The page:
Food safety and authenticity in the processed meat supply chain
A report by the National Audit Office has found that, while arrangements for identifying and testing for risks to food safety are relatively mature and effective, similar arrangements for the authenticity of food are not. Government failed to identify the possibility of adulteration of beef products with horsemeat despite indications of heightened risk.
According to today’s report, a split in responsibilities for food policy between the Food Standards Agency and two Whitehall departments in 2010 has led to confusion among stakeholders about the role of the Agency and Defra in responding to food authenticity incidents.
An Agency review found that some of their staff and local authorities were confused, during the early stages of the response to the January 2013 incident, about why the Agency was taking the lead in investigating the incident. Local authorities said they continue to be unclear on whom to contact in certain areas of food policy.
Local authorities reported 1,380 cases of food fraud in 2012 – up by two-thirds since 2010. The Government recognizes that it needs to address weaknesses in its intelligence gathering and sharing and its understanding of opportunities for fraud throughout the modern food chain.
The Agency does not have a complete picture of all public testing. Only one-third of English local authorities record laboratories’ test results on the Agency’s national database. The total number of food samples tested by official control laboratories in England has gone down by a quarter since 2009-10. Although a substantial amount of testing is carried out by private food businesses, public authorities do not know the amount, nature or results of these tests. Government is working with industry to identify and overcome barriers to sharing intelligence.
Among the NAO’s recommendations is that some resource should be shifted from such activities as the inspection of slaughter houses to the checking of the manufacture of processed meat products and the long supply chains involved, but this will require European agreement.
“The January 2013 horsemeat incident has revealed a gap between what citizens expect of the controls over the authenticity of their food, and the effectiveness of those controls in reality. The division of responsibilities for food safety and authenticity has created confusion. The Government needs to remove this confusion, and improve its understanding of potential food fraud and how intelligence is brought together and shared."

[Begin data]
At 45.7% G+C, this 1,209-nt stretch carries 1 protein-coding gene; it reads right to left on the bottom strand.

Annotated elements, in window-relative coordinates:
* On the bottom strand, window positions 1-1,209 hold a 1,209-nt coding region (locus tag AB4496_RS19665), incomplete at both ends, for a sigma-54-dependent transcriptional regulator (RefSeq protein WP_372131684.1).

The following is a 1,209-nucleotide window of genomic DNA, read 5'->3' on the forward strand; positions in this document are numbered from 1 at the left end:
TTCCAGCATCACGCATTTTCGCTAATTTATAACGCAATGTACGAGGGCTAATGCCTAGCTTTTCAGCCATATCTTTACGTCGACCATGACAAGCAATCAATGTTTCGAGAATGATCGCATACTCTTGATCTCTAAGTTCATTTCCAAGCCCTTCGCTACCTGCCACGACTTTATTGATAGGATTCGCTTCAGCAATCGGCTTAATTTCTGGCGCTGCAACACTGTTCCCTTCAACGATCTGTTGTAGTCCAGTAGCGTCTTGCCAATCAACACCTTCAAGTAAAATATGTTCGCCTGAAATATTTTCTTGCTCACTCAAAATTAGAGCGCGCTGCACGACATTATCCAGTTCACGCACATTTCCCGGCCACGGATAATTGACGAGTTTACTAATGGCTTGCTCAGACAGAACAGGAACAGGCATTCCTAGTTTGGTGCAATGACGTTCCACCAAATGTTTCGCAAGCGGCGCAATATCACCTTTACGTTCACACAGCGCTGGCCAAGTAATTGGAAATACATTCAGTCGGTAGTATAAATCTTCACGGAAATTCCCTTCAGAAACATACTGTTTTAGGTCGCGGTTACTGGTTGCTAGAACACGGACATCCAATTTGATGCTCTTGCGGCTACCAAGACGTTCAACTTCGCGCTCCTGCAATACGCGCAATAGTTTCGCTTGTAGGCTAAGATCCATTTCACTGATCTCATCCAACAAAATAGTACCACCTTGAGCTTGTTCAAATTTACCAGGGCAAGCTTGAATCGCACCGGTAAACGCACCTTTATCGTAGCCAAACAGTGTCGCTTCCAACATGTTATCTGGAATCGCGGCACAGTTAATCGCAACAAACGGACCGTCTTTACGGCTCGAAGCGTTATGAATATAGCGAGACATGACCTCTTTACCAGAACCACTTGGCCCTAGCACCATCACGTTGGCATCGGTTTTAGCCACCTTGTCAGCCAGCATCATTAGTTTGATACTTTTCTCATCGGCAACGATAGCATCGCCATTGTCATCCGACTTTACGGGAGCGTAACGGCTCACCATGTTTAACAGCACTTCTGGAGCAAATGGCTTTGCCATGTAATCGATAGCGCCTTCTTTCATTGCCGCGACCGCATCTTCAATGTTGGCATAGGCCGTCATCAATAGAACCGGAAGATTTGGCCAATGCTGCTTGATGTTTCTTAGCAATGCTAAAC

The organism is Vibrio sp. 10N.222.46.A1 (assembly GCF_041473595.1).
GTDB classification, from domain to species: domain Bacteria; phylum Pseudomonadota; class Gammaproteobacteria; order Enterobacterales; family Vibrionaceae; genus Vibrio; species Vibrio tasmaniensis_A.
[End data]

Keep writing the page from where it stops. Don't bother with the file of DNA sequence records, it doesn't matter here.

Amyas Morse, head of the National Audit Office
Notes for Editors
Registered food businesses (England, 2012)
Estimated spend in 2011-12 to protect consumers from food incidents
75 per cent
Of this spend related to local authorities in 2011-12 to enforce food law
Departments in England with responsibility for aspects of food policy
26 per cent
Fall in the number all local authority food samples tested since 2009-10
Different national and European databases housing data on food intelligence
New reports of fraud recorded on the National Food Fraud database in 2012, up two-thirds since 2009
- The UK authorities had not tested for possible horsemeat adulteration since 2003 when no significant problem was found. It was Irish authorities that decided in November 2012 to test for adulteration of beef products, as beef prices had increased substantially in the past few years while the worldwide price of horsemeat had fallen. There were thus incentives for fraud. The Irish Food Safety Authority found that beef products may have been adulterated with horsemeat since at least April 2012, and had likely been present for longer.
- The horsemeat incident turned out to be primarily an authenticity issue (substitution of beef with horse) but the possibility of phenylbutazone, or 'bute' contamination, meant it could have been a safety issue.
Press notices and reports are available from the date of publication on the NAO website, which is at www.nao.org.uk. Hard copies can be obtained from The Stationery Office on 0845 702 3474.
The National Audit Office scrutinises public spending for Parliament and is independent of government. The Comptroller and Auditor General (C&AG), Amyas Morse, is an Officer of the House of Commons and leads the NAO, which employs some 860 staff. The C&AG certifies the accounts of all government departments and many other public sector bodies. He has statutory authority to examine and report to Parliament on whether departments and the bodies they fund have used their resources efficiently, effectively, and with economy.